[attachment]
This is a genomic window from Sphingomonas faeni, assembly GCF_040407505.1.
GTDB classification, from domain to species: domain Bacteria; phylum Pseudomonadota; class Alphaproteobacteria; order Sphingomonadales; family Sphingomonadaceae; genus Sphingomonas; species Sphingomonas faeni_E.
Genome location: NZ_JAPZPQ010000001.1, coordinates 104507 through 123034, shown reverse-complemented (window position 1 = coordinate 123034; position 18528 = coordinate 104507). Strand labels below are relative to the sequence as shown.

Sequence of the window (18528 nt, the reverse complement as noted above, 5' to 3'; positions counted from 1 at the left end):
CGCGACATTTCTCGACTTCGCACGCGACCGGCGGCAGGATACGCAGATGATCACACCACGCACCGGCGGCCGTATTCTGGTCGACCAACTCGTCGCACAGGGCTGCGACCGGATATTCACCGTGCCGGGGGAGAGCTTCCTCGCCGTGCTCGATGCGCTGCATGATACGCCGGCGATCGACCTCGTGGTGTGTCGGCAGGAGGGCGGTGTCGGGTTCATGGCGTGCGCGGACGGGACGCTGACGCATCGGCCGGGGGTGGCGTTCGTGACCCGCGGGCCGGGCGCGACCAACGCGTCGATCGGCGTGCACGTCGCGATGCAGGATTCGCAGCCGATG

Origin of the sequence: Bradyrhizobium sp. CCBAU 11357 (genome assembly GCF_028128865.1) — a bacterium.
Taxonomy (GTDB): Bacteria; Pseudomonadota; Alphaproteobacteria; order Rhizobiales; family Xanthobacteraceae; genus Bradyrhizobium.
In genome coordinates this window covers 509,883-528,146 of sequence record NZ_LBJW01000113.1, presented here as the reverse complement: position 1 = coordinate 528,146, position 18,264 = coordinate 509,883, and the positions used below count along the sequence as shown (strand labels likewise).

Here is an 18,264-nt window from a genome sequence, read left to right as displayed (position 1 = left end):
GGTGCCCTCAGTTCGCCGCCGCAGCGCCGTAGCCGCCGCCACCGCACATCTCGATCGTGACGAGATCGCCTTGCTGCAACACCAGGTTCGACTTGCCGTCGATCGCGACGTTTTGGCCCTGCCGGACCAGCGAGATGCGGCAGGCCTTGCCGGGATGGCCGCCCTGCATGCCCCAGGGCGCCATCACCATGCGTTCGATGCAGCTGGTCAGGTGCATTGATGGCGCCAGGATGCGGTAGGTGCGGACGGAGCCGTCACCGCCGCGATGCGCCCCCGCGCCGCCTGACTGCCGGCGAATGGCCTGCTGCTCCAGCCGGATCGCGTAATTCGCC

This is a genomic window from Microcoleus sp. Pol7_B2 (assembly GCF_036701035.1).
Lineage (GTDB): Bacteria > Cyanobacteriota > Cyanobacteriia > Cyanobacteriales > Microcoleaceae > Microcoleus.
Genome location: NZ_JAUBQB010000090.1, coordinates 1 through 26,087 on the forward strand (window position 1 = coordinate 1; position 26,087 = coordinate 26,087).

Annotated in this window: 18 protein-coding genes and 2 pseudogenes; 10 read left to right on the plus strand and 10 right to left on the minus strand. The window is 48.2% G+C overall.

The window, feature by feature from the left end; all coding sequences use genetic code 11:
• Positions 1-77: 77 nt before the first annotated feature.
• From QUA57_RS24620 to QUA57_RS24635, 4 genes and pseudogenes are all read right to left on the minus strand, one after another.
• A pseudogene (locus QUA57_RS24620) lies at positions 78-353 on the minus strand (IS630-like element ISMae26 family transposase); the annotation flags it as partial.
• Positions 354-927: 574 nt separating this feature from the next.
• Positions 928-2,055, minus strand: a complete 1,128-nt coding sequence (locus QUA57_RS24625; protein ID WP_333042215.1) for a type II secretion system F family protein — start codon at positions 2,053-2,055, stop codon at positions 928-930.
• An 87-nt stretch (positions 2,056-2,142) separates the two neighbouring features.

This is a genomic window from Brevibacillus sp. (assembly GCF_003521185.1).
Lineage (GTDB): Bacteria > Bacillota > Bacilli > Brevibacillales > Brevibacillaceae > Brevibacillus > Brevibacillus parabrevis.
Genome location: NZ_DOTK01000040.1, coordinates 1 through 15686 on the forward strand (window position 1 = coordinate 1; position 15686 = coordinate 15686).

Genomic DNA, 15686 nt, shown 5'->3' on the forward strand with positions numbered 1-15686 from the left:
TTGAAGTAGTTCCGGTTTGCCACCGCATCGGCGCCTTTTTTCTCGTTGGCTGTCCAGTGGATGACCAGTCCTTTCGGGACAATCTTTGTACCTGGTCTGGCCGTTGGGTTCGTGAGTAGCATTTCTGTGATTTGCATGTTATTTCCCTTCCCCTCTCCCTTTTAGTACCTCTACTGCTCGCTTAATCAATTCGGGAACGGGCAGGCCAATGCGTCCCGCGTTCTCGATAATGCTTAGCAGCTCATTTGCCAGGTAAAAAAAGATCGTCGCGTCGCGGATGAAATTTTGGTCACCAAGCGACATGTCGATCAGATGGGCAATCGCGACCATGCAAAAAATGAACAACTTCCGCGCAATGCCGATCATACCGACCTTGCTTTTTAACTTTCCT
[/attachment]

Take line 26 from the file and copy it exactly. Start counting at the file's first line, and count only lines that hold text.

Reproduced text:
TTGAAGTAGTTCCGGTTTGCCACCGCATCGGCGCCTTTTTTCTCGTTGGCTGTCCAGTGGATGACCAGTCCTTTCGGGACAATCTTTGTACCTGGTCTGGCCGTTGGGTTCGTGAGTAGCATTTCTGTGATTTGCATGTTATTTCCCTTCCCCTCTCCCTTTTAGTACCTCTACTGCTCGCTTAATCAATTCGGGAACGGGCAGGCCAATGCGTCCCGCGTTCTCGATAATGCTTAGCAGCTCATTTGCCAGGTAAAAAAAGATCGTCGCGTCGCGGATGAAATTTTGGTCACCAAGCGACATGTCGATCAGATGGGCAATCGCGACCATGCAAAAAATGAACAACTTCCGCGCAATGCCGATCATACCGACCTTGCTTTTTAACTTTCCT